This past year, the survey found 88 people in Weld County, and only three were outside Greeley. This year, there were 79, and 15 were outside Greeley.

“I am not confident in those numbers,” Falvo said. “I think it’s an incredibly low estimate.”

In addition to measuring only people who are visibly homeless, the survey is an opt-in measuring device; people have to sign up.

“We had a lot of people refuse to take it,” Falvo said. “Many of those were at the library. They said they did this survey last year, and nothing has changed.”

The problem is, funding for the kind of projects that would help these people, such as funding to the United Way, comes from these numbers. So when fewer people register, less money goes to help them.

Other surveys, such as the federally mandated one District 6 conducts that looks only at students, includes the youngsters who are couch surfing and doubling up.

“The school district finds hundreds of people,” Falvo said. “The year that the flood hit (2013), it was thousands of homeless youth. That’s not even hitting their family members.”

Obviously, anyone who has lost a home has been dealt a blow economically. Safarik points to the downturn in 2008.

“We’re seeing more residual from the Great Recession,” she said. “It was too big of a hit for them.”

Weld County saw its highest foreclosure rate on record during the recession, with more than 3,300 homes taken in 2009 alone.

Marcos Roman serves as a corps officer at the Salvation Army of Greeley, 1119 6th St. He said since he got here in 2014, he’s seen homelessness grow. He now sees more visible signs of it.

“I never saw people panhandling,” he said. Now he does.

The Salvation Army is close to downtown, and it serves lunch Tuesday through Thursday. It used to be five days per week, but budget constraints forced them to drop Mondays and Fridays.

Many of the people who eat there spend time at the Lincoln Park Library before and after.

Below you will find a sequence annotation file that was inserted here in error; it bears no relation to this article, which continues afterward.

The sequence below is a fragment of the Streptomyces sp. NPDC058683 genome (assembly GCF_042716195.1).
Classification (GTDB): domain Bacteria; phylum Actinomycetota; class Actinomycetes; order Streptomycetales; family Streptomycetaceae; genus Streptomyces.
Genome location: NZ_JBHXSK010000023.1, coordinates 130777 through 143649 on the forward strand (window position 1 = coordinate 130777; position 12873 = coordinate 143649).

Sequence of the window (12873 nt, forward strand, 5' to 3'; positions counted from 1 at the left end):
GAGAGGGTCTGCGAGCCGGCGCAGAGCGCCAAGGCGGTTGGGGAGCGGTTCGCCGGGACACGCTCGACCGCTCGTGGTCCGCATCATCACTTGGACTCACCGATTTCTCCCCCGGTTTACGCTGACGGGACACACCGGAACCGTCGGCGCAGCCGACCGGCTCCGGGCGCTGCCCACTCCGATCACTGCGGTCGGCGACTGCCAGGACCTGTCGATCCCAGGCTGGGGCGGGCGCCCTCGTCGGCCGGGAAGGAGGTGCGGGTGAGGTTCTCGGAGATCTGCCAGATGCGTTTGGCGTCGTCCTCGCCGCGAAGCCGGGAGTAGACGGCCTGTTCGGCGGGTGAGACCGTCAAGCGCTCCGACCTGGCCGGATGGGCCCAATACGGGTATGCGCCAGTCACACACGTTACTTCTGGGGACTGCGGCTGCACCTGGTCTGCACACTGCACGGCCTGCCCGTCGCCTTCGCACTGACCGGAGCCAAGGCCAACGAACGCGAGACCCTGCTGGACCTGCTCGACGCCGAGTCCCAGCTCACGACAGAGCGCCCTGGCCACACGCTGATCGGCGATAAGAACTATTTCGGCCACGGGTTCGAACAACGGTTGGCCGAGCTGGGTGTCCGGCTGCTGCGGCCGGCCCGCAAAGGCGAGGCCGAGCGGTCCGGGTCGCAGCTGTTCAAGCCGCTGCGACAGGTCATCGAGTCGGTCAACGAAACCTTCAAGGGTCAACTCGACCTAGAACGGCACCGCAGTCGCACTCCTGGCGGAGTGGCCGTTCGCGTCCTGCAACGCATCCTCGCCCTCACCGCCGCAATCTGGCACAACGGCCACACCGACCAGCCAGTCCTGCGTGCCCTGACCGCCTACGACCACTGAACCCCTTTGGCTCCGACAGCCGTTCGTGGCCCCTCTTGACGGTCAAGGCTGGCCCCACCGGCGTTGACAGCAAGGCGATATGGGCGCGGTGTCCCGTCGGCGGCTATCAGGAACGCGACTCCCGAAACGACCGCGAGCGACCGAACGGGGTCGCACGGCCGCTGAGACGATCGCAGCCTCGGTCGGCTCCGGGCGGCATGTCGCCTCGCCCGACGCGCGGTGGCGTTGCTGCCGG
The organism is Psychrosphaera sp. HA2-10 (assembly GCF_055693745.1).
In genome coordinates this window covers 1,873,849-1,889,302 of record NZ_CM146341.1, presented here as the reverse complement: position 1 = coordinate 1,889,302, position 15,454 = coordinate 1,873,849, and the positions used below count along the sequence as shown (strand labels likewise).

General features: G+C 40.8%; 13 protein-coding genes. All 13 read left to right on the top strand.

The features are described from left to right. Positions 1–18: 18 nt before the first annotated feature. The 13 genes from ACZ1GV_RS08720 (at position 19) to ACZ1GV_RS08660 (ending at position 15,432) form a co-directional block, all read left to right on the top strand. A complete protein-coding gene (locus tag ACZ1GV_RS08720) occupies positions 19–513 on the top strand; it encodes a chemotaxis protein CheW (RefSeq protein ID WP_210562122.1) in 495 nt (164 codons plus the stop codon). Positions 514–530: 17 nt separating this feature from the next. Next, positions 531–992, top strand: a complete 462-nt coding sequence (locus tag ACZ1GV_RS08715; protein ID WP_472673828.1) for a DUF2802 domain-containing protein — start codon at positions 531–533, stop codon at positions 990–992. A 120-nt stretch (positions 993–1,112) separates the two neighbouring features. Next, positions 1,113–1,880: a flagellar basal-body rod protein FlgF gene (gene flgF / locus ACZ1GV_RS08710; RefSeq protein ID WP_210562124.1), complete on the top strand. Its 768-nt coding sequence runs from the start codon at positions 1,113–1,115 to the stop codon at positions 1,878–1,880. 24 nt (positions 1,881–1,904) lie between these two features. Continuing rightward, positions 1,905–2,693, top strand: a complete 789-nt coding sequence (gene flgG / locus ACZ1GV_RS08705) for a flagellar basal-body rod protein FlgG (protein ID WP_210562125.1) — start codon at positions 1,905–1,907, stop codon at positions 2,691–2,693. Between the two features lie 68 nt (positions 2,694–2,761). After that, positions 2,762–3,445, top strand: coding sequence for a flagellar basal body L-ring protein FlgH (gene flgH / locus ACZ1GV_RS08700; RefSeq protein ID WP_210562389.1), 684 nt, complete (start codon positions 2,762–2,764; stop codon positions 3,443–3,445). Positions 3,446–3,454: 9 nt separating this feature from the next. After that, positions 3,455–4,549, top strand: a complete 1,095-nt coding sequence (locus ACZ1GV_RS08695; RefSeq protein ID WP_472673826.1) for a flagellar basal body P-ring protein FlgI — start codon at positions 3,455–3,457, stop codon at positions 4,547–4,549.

“There’s not really anywhere (else) for them to go,” he said.

There’s a shortage of options during the day for the chronically homeless, and one of the coalition’s goals is to address that.


Addressing short-term problems such as the library closure can be difficult.

Organizers - and those who fund them - have to prioritize short-term help and possible long-term fixes.

“In HUD’s eyes, every dollar that’s not spent on permanent housing is a dollar that could have gone to permanent housing,” Falvo said.

Various housing projects are under way in Greeley. Housing for the formerly homeless usually falls into two categories: apartments with low prices or rent assistance only, and apartments with these services in addition to substance abuse counseling, computer classes and other kind of support.

The short-term fixes are harder to discover, Roman said. For example, various businesses and city locations don’t allow homeless people to use the restrooms.

It’s not to be mean, Roman said. Some people wreak havoc on sewage systems. He’s seen it himself at the Salvation Army. People have flushed all sorts of unexpected items: shot glasses, shower caps, used syringes.

The city happens to be building a stand-alone restroom facility near Lincoln Park. The project didn’t come as a result of the homeless coalition’s plan; the plan isn’t finished yet. But the plan will help identify smaller projects similar to these.

It also will address where people can spend their time during the day. Most shelters offer only nighttime services, which is why so many end up at the Lincoln Park Library.

City officials gave the High Plains Library District, which administers the Lincoln Park Library, a June 21 deadline to be out.

District officials are in lease negotiations with Goodwill to share space at its location on 11th Street and 10th Avenue for the library. They hope to have a contract signed by the end of March. The plan is to prepare the temporary library so it can open the day after the Lincoln location closes, said High Plains Executive Director Janine Reid.

But even if the new library is open on time, the facility will be half the size. The concern is there will not be room for both homeless people and other patrons.

“We’re not going to have nearly as many chairs and tables,” Reid said. “It will be very disruptive to the people who count on us as a meeting space.”

Where’s the new meeting space going to be for Greeley’s homeless population? No one is sure.

Llamas is an expert on Greeley. He walks all over town. One day, he walked from 59th Avenue to Greeley Central just for fun.

He can tell you where to get the cheapest bottomless coffee, and where the grocery store closest to downtown is now that Safeway is closed.

His best guess?

“The parks are going to fill up.”


Information from: The Tribune of Greeley, Co, https://greeleytribune.com